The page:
Because, like you said, there’s substance abuse, and they’re just at the office all day every day, and then because it’s really rigorous, because the cases in the work, the types of cases that I am sure you’re constantly working are very intense, and there’s just too many variables to make a, I don’t know, I guess a happy ending at the end of every case, right?

So why do you think that is? Why do you think that is sort of a curse of being in that profession? You know, this idea of how we used to do things and what’s your proposal, how can we do things a little differently? For example, billable hours, what’s your take on maybe looking at that differently and charging it differently?

Paul Llewellyn: Yeah, so on the first point, I think one of the inherent problems we have as lawyers is people usually come to us when it can often be one of the most stressful times in their life, and so straight away, you know, it is like a doctor. You know, someone comes to a doctor typically because they are sick and again, so in the law, for example, they’ve been sued or something terrible has happened to them, and they’re the one there, the plaintiff. They’re bringing a law suit, they go into a divorce, their business is collapsing, they’re facing bankruptcy.

So inherently, we start off in this relationship where you know, to most people, it is one of the most significant things, if not the significant thing in their life, and as lawyers, our job effectively is to take their problem and put it on our shoulders. You know, our job is to try to solve their problem, and that is not something that you can just do to be successful in law. This isn’t a nine to five job where now I’ll switch off, I’ll forget about everything. You know, it is very hard to take on other people’s problems and then, “Okay, 5:00 I’ll switch off.”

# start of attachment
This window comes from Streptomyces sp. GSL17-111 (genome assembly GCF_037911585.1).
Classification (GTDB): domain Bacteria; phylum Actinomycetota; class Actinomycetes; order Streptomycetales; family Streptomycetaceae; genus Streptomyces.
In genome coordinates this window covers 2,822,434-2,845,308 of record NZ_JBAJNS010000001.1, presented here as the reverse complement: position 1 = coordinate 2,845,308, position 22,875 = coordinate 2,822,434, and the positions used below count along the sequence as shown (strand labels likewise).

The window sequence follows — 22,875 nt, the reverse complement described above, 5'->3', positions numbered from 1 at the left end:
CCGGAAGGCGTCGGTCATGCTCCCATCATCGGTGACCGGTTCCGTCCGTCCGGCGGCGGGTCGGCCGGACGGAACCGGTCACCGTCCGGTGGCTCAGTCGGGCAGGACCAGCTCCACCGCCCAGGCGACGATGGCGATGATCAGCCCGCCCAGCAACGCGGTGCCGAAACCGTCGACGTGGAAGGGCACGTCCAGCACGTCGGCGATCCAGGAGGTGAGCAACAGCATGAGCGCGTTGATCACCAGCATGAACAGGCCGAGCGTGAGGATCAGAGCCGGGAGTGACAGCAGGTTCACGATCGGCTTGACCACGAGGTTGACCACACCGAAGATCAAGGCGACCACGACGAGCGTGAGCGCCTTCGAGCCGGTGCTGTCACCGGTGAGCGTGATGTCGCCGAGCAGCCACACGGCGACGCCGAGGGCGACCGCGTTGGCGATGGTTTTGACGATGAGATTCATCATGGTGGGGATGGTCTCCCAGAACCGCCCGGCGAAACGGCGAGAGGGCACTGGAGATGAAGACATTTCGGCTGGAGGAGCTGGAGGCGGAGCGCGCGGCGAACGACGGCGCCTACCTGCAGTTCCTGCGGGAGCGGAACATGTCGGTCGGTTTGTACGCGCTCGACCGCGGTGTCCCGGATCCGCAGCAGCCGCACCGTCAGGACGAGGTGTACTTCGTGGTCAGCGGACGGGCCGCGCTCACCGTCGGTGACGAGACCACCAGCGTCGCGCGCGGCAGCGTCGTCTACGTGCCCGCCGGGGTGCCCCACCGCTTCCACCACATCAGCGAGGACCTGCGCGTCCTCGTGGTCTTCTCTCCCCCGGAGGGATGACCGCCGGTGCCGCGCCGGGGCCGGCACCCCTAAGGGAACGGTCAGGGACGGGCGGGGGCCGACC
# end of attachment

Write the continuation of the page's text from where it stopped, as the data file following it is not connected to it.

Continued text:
I think also nowadays, and even since I’ve been practicing law, I’ve noticed this change, and you know, clients are text messaging a lot more. You know, the boundaries between weekends or evenings and early mornings, it is like it’s almost a 24/7 job now.

The third thing is, it’s relentless as well, and that’s because it’s never stops. You know, the one case may be quieter for a bit, and another case is getting busy. So it’s not like, “Okay, I am going press pause for a week, catch my breath, and think about everything,” you know? You close your email, open an hour later and there’ll be 20 more messages you have to do.

So I think that sort of, you know, that relentlessness and I don’t know, that doesn’t mean that, “Oh well, let’s all give up and you know, we’re destined to be depressed and drink too much.” And you touched upon billable hours. So you know, generally at large law firms, there can be an incredibly high billable hour minimum. You know, it is not uncommon 2,000 hours a year, where you divide that by, you know, 50 weeks, and that’s eight hours a day, five days a week, and that’s billable time.

Now, of course, all time in the office is not billable time, and so to bill, you know, eight hours a day, you are probably working 10, 11 hours a day. You know, you’ve got to – you have your lunch break, you’re talking to colleagues, et cetera, you are dealing with personal issues. So just number one, the hours of that imposing. So look, there are other ways.

You know, one thing I talk about in the book is, “Well, what about if we did things on a fixed fee basis?” A lot of lawyers who’re adverse to that, they’re risk averse, but my come back is, “Look, you can build an airport, a nuclear power station, a skyscraper on a fixed fee, you’re telling me I can’t write a letter or a motion on the fixed fee?” You know? So I think again, I think often the mindset is just because the way it’s always been done and that doesn’t mean you have to do like that in the future.

I talk about how we train lawyers. I think very little of law school relates to the practice of law in the real world. For example, how do you market yourselves? How do you get clients? How do you deal with difficult clients? How do you deal with different opposing council? How do you deal with ethical issues? Yes, they teach contracts and trusts and thoughts, et cetera, and of course, need those basic fundamentals.

But also law school is not equipping people how to be a lawyer. So someone comes out of law school, they pass the bar, they’re a lawyer on day one, and it might be that’s the time you really start to learn how to actually be a lawyer because I don’t think law school is training people for that task very well.